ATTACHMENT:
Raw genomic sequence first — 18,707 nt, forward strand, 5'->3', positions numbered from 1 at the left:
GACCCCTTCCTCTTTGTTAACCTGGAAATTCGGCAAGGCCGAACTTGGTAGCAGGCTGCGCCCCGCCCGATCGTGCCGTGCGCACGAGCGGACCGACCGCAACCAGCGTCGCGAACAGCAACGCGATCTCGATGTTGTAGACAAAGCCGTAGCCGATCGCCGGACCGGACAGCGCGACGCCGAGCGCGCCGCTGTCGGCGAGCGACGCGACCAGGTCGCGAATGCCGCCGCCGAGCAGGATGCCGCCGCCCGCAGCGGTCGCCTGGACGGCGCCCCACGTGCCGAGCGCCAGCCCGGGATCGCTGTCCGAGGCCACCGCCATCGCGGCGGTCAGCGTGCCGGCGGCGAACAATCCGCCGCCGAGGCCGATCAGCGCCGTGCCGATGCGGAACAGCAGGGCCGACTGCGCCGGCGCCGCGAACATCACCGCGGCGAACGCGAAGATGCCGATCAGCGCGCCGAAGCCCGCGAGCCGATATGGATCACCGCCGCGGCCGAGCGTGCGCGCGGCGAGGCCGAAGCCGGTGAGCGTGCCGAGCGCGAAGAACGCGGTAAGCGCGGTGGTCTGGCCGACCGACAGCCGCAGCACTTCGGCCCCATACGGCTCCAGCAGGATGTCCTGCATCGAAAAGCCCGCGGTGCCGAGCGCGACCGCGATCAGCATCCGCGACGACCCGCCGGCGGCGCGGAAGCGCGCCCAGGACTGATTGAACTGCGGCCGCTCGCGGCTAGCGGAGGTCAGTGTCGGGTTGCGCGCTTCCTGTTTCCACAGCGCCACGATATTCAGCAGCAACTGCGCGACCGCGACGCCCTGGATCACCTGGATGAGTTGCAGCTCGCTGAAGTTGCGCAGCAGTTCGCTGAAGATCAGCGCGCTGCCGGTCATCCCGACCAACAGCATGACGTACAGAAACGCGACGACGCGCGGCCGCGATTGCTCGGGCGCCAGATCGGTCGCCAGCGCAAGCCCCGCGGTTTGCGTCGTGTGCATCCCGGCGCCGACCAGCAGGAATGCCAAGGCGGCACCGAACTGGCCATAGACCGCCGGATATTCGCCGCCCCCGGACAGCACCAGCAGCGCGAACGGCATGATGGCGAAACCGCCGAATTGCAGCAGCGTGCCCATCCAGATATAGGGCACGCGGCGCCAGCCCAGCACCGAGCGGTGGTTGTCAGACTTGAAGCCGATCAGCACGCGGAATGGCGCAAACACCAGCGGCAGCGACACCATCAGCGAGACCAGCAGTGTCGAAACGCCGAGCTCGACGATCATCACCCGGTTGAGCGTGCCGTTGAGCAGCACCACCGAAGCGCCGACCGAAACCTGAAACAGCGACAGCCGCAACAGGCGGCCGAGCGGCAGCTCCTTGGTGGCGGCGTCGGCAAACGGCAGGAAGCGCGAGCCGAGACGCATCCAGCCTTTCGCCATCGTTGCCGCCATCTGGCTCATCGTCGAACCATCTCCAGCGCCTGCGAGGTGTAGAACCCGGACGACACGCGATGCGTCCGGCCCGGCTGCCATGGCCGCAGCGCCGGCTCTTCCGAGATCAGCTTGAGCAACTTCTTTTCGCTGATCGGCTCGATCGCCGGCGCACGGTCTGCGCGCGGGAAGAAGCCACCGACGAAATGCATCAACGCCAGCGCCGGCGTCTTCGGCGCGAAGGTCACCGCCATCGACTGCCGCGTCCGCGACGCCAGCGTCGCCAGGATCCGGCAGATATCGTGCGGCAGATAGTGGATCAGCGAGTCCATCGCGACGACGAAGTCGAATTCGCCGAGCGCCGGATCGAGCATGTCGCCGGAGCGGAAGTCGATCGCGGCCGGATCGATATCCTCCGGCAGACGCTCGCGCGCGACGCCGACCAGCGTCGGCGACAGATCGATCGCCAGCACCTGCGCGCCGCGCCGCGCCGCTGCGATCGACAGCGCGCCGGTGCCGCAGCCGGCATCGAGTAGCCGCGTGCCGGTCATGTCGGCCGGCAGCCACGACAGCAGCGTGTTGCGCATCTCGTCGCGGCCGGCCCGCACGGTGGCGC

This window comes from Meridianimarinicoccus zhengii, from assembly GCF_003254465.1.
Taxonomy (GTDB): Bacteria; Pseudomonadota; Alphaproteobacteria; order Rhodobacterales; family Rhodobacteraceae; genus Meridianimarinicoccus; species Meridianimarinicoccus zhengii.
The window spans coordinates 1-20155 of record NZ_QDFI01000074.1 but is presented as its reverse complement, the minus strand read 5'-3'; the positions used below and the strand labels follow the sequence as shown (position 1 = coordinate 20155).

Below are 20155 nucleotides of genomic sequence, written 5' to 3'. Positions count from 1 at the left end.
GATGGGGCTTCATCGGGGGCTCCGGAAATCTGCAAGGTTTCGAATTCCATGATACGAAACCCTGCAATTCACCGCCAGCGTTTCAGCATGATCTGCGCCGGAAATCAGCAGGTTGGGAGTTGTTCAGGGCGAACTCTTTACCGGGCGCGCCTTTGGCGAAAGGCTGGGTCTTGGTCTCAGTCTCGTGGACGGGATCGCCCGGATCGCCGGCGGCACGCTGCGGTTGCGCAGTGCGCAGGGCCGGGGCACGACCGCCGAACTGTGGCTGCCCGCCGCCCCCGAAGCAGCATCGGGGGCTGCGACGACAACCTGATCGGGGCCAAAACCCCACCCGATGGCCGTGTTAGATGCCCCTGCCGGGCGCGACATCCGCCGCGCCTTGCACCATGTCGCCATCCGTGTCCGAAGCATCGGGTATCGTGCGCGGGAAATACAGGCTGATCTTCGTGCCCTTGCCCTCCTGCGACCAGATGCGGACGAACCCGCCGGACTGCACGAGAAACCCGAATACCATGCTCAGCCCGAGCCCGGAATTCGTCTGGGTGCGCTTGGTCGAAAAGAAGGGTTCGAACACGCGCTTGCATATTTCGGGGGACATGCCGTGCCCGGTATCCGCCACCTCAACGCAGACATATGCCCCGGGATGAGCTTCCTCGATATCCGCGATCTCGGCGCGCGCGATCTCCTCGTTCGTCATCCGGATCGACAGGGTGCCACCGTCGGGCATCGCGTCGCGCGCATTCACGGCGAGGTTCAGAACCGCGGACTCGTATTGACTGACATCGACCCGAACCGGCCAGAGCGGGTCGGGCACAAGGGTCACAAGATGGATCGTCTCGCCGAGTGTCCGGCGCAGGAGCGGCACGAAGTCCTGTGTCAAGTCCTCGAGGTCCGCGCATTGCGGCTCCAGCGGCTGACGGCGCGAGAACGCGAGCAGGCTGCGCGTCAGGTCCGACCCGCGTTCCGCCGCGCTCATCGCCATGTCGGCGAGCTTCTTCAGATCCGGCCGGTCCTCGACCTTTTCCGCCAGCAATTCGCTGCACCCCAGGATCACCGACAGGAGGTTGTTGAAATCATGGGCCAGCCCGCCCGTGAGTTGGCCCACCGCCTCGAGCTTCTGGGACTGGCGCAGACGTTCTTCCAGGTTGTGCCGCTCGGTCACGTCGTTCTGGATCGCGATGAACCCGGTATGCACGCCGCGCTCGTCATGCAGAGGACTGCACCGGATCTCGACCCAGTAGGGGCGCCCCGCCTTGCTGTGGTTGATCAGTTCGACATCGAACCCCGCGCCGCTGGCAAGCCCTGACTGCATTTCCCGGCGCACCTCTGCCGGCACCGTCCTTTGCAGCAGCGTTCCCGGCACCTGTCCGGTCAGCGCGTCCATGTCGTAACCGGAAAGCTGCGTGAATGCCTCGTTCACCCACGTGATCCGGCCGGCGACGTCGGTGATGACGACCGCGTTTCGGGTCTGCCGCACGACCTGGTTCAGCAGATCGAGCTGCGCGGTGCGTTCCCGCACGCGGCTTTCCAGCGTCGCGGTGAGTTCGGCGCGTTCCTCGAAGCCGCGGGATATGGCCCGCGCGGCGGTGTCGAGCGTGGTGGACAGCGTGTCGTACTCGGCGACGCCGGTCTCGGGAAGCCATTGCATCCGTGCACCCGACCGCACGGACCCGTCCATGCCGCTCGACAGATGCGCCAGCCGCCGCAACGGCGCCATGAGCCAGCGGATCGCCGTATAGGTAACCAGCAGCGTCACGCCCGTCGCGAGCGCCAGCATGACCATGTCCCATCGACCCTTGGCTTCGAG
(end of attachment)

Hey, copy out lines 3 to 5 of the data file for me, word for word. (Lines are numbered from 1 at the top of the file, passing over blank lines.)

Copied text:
This window comes from Meridianimarinicoccus zhengii, from assembly GCF_003254465.1.
Taxonomy (GTDB): Bacteria; Pseudomonadota; Alphaproteobacteria; order Rhodobacterales; family Rhodobacteraceae; genus Meridianimarinicoccus; species Meridianimarinicoccus zhengii.
The window spans coordinates 1-20155 of record NZ_QDFI01000074.1 but is presented as its reverse complement, the minus strand read 5'-3'; the positions used below and the strand labels follow the sequence as shown (position 1 = coordinate 20155).